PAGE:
ND designed the project, enrolled dogs and was responsible for follow-up visits and blood sampling, performed statistical analysis, interpreted the data, and drafted the manuscript. GS enrolled dogs and responsible for follow-up visits and blood sampling, interpreted the data, reviewed the manuscript and approved final manuscript. DP designed the project and interpreted the data. SV designed the project and interpreted the data. ES interpreted imaging data to ensure correct interpretation. HdR designed the project, performed statistical analysis, interpreted the data, and was a major contributor in writing the manuscript. All owners read and approved the final manuscript.

Corresponding author

Correspondence to Nausikaa Devriendt.

Ethics declarations

Ethics approval and consent to participate

This prospective study was approved by the ethical and deontological committee of the Veterinary Faculty of Ghent University, Belgium (EC 2017/49 – 6 September, 2017 and DC 2017N06 – 7 November, 2017) and all owners signed an informed consent form prior to enrollment. All methods were carried out in accordance with relevant institutional, national, and international guidelines and regulations.

Consent for publication

Not applicable.

Competing interests

The authors declare that they have no competing interests.

Additional information

Publisher’s Note

Springer Nature remains neutral with regard to jurisdictional claims in published maps and institutional affiliations.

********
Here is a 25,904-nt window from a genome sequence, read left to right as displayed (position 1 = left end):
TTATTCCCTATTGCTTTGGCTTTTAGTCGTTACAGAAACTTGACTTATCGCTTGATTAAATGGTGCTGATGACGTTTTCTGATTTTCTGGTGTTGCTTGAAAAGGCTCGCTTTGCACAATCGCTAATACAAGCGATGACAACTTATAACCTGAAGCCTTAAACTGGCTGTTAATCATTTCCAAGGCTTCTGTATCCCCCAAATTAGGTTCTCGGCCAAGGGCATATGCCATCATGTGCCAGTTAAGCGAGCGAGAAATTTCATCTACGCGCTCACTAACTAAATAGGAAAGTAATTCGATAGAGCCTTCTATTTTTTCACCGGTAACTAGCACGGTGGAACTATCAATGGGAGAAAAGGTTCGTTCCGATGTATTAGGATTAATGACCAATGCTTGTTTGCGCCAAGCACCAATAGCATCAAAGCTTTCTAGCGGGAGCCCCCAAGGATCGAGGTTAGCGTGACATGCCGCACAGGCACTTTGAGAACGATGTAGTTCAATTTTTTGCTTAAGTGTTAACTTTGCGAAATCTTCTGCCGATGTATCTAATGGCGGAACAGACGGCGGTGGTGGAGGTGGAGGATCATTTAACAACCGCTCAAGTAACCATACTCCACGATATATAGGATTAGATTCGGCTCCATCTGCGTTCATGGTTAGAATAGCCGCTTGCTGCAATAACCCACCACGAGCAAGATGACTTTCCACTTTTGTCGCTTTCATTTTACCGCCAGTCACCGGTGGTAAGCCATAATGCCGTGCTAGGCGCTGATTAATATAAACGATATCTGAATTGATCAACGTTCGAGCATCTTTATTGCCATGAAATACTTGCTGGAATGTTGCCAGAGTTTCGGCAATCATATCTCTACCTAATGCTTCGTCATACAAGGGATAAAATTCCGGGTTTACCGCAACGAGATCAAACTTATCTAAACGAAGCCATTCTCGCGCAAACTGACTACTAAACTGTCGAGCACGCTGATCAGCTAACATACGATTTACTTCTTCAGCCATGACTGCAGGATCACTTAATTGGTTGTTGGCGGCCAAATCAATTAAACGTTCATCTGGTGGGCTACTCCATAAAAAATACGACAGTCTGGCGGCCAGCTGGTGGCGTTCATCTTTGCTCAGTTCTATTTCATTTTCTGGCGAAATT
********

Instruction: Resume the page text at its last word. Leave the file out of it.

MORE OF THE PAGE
Rights and permissions

Open Access This article is licensed under a Creative Commons Attribution 4.0 International License, which permits use, sharing, adaptation, distribution and reproduction in any medium or format, as long as you give appropriate credit to the original author(s) and the source, provide a link to the Creative Commons licence, and indicate if changes were made. The images or other third party material in this article are included in the article's Creative Commons licence, unless indicated otherwise in a credit line to the material. If material is not included in the article's Creative Commons licence and your intended use is not permitted by statutory regulation or exceeds the permitted use, you will need to obtain permission directly from the copyright holder. To view a copy of this licence, visit The Creative Commons Public Domain Dedication waiver ( applies to the data made available in this article, unless otherwise stated in a credit line to the data.

Reprints and permissions

About this article

Check for updates. Verify currency and authenticity via CrossMark

Cite this article

Devriendt, N., Serrano, G., Paepe, D. et al. Persistent hypercobalaminemia three months after successful gradual attenuation of extrahepatic shunts in dogs: a prospective cohort study. BMC Vet Res 18, 18 (2022).

Download citation

  • Received:

  • Accepted:

  • Published:

  • DOI: